During this summer, when teens are at home, and parents may find their schedules a little more relaxed, a great opportunity presents itself that will help strengthen the family and also prepare teens for a better, happier school year in the fall.
The old adage “Know thyself” is long famous as good advice, usually given to adults. So is another, “To thine own self be true.” But how do teens, in the midst of self-discovery — often confusing, overwhelming, or lonely
— learn about themselves, discern goals and values, and begin to move forward, become self-aware?
And equally important, with the epidemics of cheating and bullying among their peers, how do teens continue to persevere with their hopes and dreams when they encounter a lack of support, or even derision?
Malcolm Gauld is the President of the Hyde Schools organization, a network of public and private schools and the forerunner in character education and leadership development for more than 40 years.
“The purpose of character education,” says Malcolm, “is to help kids become their authentic selves as adults — defined not only by grades and external achievements, but by WHO THEY ARE and what they believe in.”
Gauld and his wife Laura are co-authors of the award-winning book on parenting “The Biggest Job We’ll Ever Have,” as well as the “Biggest Job” parenting seminars. With an interest in distilling a program that parents could work with their teens, and rooted in the same principles, they created a program called “Know Yourself, Be Yourself.”
“This is an effective workshop that offers families an opportunity to learn what makes their teens tick,” says Malcolm. “We encourage parents to use a positive approach to learn what really reaches their teenagers and connects them to the desire and passion to pursue their best.”
“The purpose of the “Know Yourself” program is to help young students understand how to take risks to discover more about themselves,” says Pam Hardy, director of the program, “and to help them find the courage to be themselves, even when others may not support them — a common scenario among teens. This happens when we act and respond from a foundation of honesty.”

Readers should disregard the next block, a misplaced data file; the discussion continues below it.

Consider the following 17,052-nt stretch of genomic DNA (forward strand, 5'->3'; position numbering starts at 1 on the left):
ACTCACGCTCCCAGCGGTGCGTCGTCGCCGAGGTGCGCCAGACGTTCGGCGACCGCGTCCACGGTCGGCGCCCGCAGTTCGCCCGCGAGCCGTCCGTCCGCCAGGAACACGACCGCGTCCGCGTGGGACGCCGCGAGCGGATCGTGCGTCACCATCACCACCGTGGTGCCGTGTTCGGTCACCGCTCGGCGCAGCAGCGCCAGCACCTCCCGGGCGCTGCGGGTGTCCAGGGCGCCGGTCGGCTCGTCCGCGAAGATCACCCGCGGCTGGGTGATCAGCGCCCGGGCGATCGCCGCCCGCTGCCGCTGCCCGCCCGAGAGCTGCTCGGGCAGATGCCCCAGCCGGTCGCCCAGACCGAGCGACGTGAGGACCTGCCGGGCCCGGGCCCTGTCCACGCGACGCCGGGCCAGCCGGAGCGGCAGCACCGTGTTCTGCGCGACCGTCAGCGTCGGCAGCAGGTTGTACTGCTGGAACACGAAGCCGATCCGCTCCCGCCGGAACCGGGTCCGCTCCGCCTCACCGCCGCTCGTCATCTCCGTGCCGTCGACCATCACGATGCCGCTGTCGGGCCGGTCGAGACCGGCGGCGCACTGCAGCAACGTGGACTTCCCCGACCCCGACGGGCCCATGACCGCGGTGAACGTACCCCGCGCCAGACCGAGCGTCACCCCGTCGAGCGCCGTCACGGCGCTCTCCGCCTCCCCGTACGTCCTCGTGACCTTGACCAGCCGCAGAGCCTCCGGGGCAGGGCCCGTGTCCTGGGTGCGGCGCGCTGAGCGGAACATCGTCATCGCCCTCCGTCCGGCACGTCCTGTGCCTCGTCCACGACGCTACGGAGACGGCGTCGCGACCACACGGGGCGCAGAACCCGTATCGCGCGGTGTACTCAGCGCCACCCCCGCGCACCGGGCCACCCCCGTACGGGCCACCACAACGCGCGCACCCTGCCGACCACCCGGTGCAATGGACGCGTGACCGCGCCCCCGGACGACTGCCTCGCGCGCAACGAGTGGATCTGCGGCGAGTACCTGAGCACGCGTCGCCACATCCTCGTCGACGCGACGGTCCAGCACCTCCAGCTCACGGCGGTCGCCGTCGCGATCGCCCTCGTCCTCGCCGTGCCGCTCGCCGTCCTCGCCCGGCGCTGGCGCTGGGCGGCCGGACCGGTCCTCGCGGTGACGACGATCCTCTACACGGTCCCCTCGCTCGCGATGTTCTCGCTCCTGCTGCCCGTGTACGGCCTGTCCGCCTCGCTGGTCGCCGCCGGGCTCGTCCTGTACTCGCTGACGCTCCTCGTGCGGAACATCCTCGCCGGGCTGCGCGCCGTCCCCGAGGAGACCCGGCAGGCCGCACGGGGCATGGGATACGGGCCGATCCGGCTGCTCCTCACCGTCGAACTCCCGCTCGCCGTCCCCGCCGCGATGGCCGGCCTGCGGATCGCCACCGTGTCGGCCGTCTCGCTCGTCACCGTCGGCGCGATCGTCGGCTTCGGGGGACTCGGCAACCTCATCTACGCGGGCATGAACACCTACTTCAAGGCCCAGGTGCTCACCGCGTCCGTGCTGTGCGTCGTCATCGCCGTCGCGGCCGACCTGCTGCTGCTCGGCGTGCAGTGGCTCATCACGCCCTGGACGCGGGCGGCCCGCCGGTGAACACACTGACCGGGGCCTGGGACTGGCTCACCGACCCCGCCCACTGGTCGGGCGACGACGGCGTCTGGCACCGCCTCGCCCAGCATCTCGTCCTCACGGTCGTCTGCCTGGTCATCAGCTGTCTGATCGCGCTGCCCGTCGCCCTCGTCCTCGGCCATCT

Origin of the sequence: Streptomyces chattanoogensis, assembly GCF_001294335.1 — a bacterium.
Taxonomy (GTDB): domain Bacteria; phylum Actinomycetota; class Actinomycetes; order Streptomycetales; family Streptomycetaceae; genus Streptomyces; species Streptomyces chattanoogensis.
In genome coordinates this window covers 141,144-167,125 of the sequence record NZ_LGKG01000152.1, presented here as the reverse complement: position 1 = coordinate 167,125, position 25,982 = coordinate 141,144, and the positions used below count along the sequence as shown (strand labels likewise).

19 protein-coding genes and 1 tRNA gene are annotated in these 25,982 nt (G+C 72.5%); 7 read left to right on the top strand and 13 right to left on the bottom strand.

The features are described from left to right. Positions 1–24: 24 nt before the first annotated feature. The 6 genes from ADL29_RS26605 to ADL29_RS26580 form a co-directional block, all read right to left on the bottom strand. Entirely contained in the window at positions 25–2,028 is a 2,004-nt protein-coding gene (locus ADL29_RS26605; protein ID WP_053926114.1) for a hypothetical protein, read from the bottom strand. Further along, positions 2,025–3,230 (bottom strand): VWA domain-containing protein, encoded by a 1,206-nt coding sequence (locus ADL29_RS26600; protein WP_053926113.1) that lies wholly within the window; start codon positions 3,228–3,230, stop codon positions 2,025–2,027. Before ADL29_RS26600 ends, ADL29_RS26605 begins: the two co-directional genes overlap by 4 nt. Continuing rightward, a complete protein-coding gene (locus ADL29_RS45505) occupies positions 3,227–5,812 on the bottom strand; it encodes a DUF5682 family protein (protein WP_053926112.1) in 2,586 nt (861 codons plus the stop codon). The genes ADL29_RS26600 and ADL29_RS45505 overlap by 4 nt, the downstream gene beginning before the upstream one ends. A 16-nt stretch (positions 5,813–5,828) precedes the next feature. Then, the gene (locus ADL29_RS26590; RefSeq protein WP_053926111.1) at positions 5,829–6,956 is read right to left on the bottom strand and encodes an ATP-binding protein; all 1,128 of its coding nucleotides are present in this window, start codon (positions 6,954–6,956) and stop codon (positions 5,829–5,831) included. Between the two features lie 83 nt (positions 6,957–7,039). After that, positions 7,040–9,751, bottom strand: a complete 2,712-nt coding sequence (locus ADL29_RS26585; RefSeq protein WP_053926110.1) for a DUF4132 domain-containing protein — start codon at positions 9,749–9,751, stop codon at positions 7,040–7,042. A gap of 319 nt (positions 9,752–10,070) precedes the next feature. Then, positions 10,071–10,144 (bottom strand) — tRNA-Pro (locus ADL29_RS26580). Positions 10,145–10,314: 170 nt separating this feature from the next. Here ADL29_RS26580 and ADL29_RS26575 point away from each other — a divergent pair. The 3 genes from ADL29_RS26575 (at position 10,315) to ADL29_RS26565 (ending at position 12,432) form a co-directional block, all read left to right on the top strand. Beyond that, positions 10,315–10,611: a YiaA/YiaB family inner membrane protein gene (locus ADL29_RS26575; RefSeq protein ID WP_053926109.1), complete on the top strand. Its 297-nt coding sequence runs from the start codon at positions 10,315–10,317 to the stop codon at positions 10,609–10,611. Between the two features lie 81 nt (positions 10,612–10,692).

The theme of the program is about taking risks to help teens discover more about themselves and then finding the courage to be themselves. There are three tenets of the program:
1. We are all unique and we all want to be somebody.
2. It takes courage to be ourselves.
3. We need the support and challenge of others to find our uniqueness and to know who we truly are.
During the sessions, teens are invited to talk about each of the above points, explain them, define them, and share a personal example of how they have struggled with this.
They are also invited to participate in interactive exercises, including The Human Knot. Included in the sessions are important “Public Self / Private Self” exercises that incorporate the 10 Priorities, the underpinning of the Hyde Schools character development program.
In addition, there is an important session on labeling one another, or how we box students into categories — the smart one, the dumb one, the fat one, the bully, the one who is creative, or angry, athletic, responsible or irresponsible, etc. — another challenge for teens, and indeed for their parents.
Finally teens are invited to create declarations about themselves, answering two specific questions:
1. What dreams do I have for my future?
2. What do I want to stand for as a person?
“These are guiding principles that will help teenagers form their goals, as well as the journey of achieving them,” says Malcolm. “And a process of self-discovery supported by their family better prepares them for a new year at school. Additionally, we have seen how programs such as this can reverse the impact of negative outside influences that teenagers face, giving them the tools to challenge those forces and supporting their efforts in developing a positive peer culture.”